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Women Working In Film Aren’t Much Better Off Than In 1998, Study Finds

Deadline logo Deadline 1/12/2017 Erik Pedersen

The latest data is in for women employed on the 250 top-grossing films of 2016, and the numbers are abysmal – lower, in many cases, than in 1998 – according to San Diego State’s Center for the Study of Women in Film.

© Provided by Deadline In her 19th annual “Celluloid Ceiling” report, Dr. Martha Lauzen found that women comprised only 17% of all directors, writers, producers, executive producers, editors, and cinematographers working on the top 250 domestic grossing films last year. “This represents a decline of two percentage points from last year,” she wrote, “and is even with the percentage achieved in 1998” – when she issued her first report.

Women directors, whose underemployment is currently being investigated by the federal government’s Equal Employment Opportunity Commission, fared particularly poorly. “Women accounted for 7% of directors, down from 9% in 2015 and 1998,” according to the report.

The report found that of the behind-the-scenes employment of the 3,212 individuals working on the top 250 domestic grossing films of 2016, “Women fared best as producers (24%), followed by editors (17%), executive producers (17%), writers (13%), directors (7%), and cinematographers (5%).”

Comparing women’s employment on the top 250 films in 1998 and 2016, the study found that the percentage of cinematographers has increased slightly; that the percentages of writers and producers have remained the same, and that the percentages of women directors, executive producers, and editors have actually declined.

Comparing women’s employment on the top 250 films in 2015 and 2016, the study found that the percentage of women writers increased slightly, but that the percentages of women directors, producers, executive producers, editors, and cinematographers declined.

Last year, the report found, women accounted for 13% of writers working on the top 250 films – an increase of two percentage points from 2015, but the same as in 1998. Last year, 77% of the films had no female writers; 92% had no women directors; 58% had no women executive producers; 34% had no women producers; 79% had no women editors, 96% had no women cinematographers, and 35% of films had zero or only one woman in any of these jobs.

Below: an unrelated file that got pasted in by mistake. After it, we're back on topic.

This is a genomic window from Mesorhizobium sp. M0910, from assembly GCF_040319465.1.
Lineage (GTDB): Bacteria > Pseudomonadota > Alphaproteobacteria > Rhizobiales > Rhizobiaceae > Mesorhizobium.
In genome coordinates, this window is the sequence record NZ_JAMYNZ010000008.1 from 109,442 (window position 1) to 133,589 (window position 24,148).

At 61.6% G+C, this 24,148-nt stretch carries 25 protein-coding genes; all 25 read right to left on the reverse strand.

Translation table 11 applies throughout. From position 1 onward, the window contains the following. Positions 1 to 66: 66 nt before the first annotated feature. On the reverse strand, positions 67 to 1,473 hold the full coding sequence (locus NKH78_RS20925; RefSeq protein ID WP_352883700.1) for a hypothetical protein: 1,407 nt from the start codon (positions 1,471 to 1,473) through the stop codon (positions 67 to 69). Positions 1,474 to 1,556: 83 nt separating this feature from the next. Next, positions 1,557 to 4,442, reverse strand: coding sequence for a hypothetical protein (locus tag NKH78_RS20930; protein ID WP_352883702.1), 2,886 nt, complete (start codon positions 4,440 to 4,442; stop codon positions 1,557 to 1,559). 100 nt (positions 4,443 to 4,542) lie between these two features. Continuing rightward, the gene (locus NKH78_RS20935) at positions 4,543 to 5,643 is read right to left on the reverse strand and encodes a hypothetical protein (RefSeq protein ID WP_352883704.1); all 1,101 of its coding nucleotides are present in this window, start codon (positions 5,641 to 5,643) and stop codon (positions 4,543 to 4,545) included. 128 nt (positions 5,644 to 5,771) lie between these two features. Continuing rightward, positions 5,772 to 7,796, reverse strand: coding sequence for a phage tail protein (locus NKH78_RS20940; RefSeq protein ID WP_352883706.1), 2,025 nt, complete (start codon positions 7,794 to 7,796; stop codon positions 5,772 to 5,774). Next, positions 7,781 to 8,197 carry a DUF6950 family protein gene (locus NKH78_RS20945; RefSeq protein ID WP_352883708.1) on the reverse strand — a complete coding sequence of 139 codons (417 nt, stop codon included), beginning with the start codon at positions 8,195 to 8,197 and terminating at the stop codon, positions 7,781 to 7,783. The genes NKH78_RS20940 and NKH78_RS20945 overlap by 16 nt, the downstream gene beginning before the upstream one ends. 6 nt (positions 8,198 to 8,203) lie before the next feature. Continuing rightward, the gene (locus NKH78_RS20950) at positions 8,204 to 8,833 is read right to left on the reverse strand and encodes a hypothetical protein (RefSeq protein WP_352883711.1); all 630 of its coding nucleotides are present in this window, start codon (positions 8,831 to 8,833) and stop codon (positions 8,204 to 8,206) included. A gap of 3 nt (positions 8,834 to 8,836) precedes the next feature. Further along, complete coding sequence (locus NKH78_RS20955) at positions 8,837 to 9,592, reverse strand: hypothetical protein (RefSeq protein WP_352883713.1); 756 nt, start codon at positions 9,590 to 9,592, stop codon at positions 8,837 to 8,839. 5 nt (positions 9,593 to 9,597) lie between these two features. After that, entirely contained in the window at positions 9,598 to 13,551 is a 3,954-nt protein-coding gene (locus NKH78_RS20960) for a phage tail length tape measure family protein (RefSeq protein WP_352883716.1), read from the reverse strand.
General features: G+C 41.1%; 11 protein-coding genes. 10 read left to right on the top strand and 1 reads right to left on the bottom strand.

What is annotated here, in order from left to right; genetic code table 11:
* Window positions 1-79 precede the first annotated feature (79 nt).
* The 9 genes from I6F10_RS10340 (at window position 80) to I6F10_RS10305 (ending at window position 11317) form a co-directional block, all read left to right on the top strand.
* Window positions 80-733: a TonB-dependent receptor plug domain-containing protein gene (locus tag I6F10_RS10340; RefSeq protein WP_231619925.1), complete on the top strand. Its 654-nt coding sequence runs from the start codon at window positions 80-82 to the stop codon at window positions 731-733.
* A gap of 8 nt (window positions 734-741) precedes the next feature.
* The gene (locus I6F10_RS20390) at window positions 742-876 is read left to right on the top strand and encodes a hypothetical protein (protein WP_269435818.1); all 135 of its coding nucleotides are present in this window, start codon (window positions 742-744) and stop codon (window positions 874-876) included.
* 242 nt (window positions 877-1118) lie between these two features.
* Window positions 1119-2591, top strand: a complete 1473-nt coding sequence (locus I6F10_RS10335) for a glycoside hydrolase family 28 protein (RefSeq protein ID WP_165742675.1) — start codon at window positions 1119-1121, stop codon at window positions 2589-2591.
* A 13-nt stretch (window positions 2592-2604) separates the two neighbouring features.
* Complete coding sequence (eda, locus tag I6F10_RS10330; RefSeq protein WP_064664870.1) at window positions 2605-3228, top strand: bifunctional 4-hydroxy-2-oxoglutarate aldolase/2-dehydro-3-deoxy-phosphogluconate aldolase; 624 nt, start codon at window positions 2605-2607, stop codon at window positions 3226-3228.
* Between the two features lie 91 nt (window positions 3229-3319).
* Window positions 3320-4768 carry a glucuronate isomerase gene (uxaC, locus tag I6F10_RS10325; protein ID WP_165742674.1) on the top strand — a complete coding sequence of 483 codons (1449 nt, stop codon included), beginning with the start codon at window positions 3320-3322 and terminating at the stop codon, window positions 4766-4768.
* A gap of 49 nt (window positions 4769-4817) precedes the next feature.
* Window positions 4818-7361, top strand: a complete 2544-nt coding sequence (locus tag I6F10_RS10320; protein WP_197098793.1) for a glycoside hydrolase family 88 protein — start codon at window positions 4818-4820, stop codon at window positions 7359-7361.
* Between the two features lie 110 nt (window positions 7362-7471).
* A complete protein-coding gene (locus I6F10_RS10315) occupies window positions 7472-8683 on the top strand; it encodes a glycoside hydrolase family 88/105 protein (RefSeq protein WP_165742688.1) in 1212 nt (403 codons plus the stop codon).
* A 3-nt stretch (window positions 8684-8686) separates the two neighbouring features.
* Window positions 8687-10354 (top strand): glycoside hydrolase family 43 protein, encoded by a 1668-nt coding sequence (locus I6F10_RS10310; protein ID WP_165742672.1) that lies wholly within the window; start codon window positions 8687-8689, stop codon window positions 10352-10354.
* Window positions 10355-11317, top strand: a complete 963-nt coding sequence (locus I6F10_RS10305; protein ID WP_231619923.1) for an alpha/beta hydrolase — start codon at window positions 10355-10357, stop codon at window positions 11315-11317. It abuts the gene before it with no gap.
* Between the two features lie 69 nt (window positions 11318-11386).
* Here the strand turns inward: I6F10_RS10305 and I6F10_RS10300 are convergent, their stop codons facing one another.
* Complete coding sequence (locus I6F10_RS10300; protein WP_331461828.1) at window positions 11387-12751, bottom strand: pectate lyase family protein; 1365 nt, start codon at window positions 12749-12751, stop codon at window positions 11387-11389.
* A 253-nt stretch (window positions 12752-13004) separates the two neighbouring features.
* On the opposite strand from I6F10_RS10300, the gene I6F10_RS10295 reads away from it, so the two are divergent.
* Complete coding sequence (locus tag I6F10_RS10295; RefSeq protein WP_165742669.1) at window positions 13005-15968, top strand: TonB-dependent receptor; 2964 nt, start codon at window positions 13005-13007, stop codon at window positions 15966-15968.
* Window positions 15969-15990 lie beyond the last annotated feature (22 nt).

Among the other findings:

•Women comprised 17% of all executive producers working on the top 250 films of 2016 down from 20% in 2015 and down from 18% in 1998. Fifty-eight percent of the films had no female executive producers at all last year.

•Women accounted for 24% of all producers working on the top 250 films of 2016. This represents a decline of two percentage points from 2015 and is even with the percentage from 1998. Thirty-four percent of the films had no female producers.

•Women comprised 17% of all editors working on the top 250 films of 2016. This represents a decrease of five percentage points from 2015 and a decrease of three percentage points from 1998. Seventy nine percent of the films had no female editors.

•Women accounted for 5% of all cinematographers working on the top 250 films of 2016. This represents a decline of one percentage point from 2015 and an increase of one percentage point from 1998. Ninety 96% of the films had no female cinematographers.

•Women were most likely to work in the documentary and drama genres, accounting for 24% and 20% of individuals working on these films respectively. Women were least likely to work in the action and horror genres, accounting for 11% and 12% of those working on these films respectively.

•Women comprised 3% of composers working on the top 250 grossing films of 2016 – up from 2% in 2015.

•Women accounted for 8% of supervising sound editors working on the top 250 films of 2016 – up from 5% in 2014.

•Women comprised 4% of sound designers working on the top 250 grossing films of 2016 – down from 5% in 2014.

More on women in film: 

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